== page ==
I’ve studied history and while all those books that I’ve read didn’t give me a satisfactory answer as to whether those “Fisher Islands” belong to one country or the other, they did teach me a few things, one of which is: no government will easily give up sovereignty over an area it already controls. So you better learn to face the facts – the same way Tibetans, Uighurs and other people have to face the fact that their homeland is part of China now. What do you think would happen if European people started discussions about what city or region should belong to what country based on some historical argument? That would be really good, wouldn’t it? That would really help us solve all the problems that mankind is facing in the 21st century, right?

    Did you manage to make yourselves believe – for one second – that the Japanese people might be impressed by your throwing stones at their embassy in Beijing? What do you think Japanese people are doing right now? Do you think they are sitting in front of their TV sets watching the news and thinking: “Gosh, they are so angry, we have to give back control over the Senkaku islands to them?” Or is it possible that they are saying to themselves: “Look at those idiots! Now they are hurting their own people because they’re angry at us!”

    Yeah, I guess, you don’t care what the Japs think. What about the rest of the world? What do you think is going on in the minds of American or European people who have only recently learned about the existence of the Diaoyu islands and might have agreed with you over this territorial issue, but now they are reading about attacks on innocent Japanese residents in China? Are they going to say: “They are attacking innocent people now, so they must be right!” or will it rather be: “What degenerate and morally depraved people are these? Are there many of those in China? Is it possible that the anti-China-crowd calling them ‘goons and thugs’ is not that far off the mark, after all?”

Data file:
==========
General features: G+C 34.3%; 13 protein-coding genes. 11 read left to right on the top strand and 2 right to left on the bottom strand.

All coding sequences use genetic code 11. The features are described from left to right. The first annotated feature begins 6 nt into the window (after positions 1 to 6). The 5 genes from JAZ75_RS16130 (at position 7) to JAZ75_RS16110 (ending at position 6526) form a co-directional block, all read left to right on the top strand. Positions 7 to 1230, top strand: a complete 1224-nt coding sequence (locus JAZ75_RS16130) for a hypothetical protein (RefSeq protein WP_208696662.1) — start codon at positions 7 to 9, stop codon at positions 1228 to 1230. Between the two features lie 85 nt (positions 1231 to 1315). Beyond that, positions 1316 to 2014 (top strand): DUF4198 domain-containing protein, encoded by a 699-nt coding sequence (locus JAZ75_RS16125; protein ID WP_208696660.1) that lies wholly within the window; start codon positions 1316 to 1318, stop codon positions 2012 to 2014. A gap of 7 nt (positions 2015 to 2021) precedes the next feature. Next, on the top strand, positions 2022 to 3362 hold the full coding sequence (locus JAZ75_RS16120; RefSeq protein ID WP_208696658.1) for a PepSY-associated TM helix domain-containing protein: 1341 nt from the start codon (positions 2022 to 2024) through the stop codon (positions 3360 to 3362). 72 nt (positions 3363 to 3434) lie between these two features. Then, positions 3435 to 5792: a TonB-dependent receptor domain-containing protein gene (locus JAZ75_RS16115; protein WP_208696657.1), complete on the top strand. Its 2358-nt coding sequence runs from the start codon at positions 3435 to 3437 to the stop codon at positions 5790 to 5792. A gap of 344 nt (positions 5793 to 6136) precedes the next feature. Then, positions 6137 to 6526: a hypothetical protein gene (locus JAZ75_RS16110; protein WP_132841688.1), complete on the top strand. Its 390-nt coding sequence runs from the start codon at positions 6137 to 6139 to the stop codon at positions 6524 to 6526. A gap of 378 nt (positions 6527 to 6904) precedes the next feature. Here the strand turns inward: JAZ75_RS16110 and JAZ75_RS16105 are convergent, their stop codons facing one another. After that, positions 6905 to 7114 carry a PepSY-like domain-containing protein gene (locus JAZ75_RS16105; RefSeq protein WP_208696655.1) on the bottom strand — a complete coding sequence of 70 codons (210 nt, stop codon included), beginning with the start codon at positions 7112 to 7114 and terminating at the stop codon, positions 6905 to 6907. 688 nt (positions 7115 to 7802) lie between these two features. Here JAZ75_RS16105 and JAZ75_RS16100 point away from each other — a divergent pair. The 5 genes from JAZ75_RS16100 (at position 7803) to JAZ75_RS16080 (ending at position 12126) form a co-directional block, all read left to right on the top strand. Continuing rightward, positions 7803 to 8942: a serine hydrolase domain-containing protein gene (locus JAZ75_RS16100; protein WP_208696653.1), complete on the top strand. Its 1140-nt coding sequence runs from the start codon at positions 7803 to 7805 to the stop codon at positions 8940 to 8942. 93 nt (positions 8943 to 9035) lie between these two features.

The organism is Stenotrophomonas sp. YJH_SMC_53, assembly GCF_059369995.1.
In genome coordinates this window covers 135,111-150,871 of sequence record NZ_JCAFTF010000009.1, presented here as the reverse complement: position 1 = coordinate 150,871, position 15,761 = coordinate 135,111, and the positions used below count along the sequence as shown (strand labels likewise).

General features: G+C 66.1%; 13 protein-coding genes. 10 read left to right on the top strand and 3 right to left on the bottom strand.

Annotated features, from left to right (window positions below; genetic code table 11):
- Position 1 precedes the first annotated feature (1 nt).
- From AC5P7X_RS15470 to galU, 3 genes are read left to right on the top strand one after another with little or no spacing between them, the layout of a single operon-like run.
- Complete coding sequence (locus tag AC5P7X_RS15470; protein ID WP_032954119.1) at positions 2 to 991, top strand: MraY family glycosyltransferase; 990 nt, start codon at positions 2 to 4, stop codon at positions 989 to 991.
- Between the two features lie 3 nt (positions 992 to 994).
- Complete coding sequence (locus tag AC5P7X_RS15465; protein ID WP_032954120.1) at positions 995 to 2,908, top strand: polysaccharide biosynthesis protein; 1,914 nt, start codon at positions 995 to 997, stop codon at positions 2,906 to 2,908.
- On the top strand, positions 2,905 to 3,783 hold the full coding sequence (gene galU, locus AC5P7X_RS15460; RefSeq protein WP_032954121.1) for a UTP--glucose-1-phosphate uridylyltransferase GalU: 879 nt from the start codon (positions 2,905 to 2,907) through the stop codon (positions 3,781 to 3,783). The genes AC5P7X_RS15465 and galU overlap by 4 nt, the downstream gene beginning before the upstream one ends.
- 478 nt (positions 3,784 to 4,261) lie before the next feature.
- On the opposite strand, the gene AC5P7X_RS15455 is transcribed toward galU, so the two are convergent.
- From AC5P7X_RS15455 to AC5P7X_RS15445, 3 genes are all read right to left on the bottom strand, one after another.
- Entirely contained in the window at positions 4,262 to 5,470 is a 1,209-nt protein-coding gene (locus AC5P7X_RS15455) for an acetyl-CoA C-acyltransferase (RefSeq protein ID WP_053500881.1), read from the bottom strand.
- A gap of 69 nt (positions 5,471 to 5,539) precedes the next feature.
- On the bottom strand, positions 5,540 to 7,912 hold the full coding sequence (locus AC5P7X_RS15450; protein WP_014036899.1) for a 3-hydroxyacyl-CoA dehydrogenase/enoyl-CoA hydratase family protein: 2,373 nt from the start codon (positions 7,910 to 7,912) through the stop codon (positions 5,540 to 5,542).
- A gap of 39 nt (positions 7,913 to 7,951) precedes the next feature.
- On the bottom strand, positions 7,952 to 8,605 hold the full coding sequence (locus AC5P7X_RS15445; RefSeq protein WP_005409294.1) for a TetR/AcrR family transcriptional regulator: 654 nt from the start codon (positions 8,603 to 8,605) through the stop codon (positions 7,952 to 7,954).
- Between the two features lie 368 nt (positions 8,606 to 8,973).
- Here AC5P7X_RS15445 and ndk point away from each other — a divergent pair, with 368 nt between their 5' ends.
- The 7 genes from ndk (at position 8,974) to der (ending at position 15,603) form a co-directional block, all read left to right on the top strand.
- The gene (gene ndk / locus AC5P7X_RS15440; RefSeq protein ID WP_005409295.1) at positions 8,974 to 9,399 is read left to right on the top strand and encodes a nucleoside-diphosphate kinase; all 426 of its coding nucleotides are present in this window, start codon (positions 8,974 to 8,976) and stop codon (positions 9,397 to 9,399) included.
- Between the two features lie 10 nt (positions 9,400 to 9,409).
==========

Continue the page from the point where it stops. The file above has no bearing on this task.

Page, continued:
Let’s look at what you have achieved over the last few days:

    – disrupted traffic in the centres of all major Chinese cities (which is bad enough on a normal workday)
    – destroyed businesses that to you look Japanese, thereby increasing the number of jobless people in your own country
    – caused lots of university students to be under house arrest because their deans want to prevent them from getting into harm’s way
    – destroyed other (Chinese) people’s property, because they made the big mistake of appreciating the quality of Japanese products
    – endorsed the prejudices Japanese nationalists have about Chinese people (“they’re all peasants who will hurt their own people just to vent their anger”)
    – endorsed the prejudices American and European China-bashers have about your country (“they’re the same bunch of goons and thugs they always were”)
    – made sure that the whole world knows that you are willing to hurt innocent people just to make a point about a few little islands that most of you couldn’t even find on a map
    – and last not least helping the bastards who run (and ruin) this country divert attention from the really important issues

    Well done! And again: Congratulations!

    Mogera Uchidai